• Hand saws are very important for cutting branches over 1 inch in diameter. Many types of hand saws are available. Special tri-cut or razor tooth pruning saws cut through larger branches – up to 4 inches in diameter – with ease.
  • Pole saws allow for extended reach with a long handle, but they must be used carefully as it is difficult to achieve clean cuts with them.
  • Small chain saws are available for use on larger branches. Operators must wear protective clothing and exercise caution when using them. Never use chain saws to reach above your shoulders, or when you are on a ladder.

How to prune trees and shrubs

General pruning guidelines

  • Remove diseased, broken or dead branches.
  • Remove any downward-growing branches.
  • If two limbs are crossed, entangled or otherwise competing, remove one of them completely at its base.
  • Remove any limbs along the trunk that are bigger in diameter than the trunk.
  • Remove suckers coming up from the roots or low on the trunk.
  • Remove vigorous vertical branches, called watersprouts.
  • Make pruning cuts close to the branch collar at the base of the limb.
    • For larger limbs, start the cut from the underside of the limb to avoid tearing the bark.
  • Remove large limbs first, starting with the top of the tree.
  • "Thinning" cuts remove entire branches at the branch collar and are usually the recommended type of cut.
  • "Heading" cuts remove only part of a branch and encourage vegetation growth below the cut and are not as common.

Pruning and training young trees and shrubs

Pruning begins at planting time

Pruning is really the best preventive maintenance for young plants. It is critical for young trees to be trained to encourage them to develop a strong structure.

Young trees pruned improperly or not pruned at all for several years may require heavy pruning to remove bigger branches to prevent trees from becoming deformed.

At planting, remove only diseased, dead or broken branches. Begin training a plant during the dormant season following planting.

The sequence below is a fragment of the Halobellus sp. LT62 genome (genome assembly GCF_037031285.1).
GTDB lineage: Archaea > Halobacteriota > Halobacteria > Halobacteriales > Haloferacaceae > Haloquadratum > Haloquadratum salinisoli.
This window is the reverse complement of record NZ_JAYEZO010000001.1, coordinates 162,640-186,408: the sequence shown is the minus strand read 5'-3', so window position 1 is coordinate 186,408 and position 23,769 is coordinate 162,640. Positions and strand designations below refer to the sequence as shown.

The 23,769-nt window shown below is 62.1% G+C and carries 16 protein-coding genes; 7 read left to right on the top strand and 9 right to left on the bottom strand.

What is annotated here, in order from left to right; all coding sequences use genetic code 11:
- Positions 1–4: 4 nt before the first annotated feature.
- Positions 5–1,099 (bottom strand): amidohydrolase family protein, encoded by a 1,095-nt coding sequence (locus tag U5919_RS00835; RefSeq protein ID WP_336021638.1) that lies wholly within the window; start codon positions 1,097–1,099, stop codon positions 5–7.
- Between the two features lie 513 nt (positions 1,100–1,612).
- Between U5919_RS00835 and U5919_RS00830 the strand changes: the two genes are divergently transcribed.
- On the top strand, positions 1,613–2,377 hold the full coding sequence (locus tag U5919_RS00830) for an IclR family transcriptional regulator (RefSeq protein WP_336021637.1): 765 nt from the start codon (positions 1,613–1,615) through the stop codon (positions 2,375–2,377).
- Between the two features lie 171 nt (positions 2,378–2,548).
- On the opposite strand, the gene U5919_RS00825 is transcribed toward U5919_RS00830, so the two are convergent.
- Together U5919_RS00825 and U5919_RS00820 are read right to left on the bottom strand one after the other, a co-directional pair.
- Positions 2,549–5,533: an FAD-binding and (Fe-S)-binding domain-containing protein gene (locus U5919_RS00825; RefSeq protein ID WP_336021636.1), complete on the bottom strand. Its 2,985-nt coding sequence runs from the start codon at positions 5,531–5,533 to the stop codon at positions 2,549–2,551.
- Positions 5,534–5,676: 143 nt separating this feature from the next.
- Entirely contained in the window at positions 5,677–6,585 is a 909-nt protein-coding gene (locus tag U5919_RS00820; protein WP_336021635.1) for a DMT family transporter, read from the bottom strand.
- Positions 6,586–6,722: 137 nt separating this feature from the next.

• Prune to shape young trees, but don't cut back the leader.
  • Remove crossing branches and branches that grow back towards the center of the tree.
  • As young trees grow, remove lower branches gradually to raise the crown, and remove branches that are too closely spaced on the trunk.
  • Remove multiple leaders on evergreens and other trees where a single leader is desirable.


Pruning young shrubs is not as critical as pruning young trees, but take care to use the same principles to encourage good branch structure. Container-grown shrubs require little pruning.

  • When planting deciduous shrubs, thin out branches for good spacing and prune out any broken, diseased or crossing or circling roots.
  • When planting deciduous shrubs for hedges, prune each plant to within 6 inches of the ground.

Pruning established trees

Leave the pruning of large trees to qualified tree care professionals who have the proper equipment. Consider the natural form of large trees whenever possible. Most hardwood trees have rounded crowns that lack a strong leader and may have many lateral branches.

The most common types of tree pruning are:

  • Crown thinning – selectively removing branches on young trees throughout the crown. This promotes better form and health by increasing light penetration and air movement. Strong emphasis is on removing weak branches. (Don't overdo it on mature trees.)
  • Crown raising – removing lower branches on developing or mature trees to allow more clearance above lawns, sidewalks, streets, etc.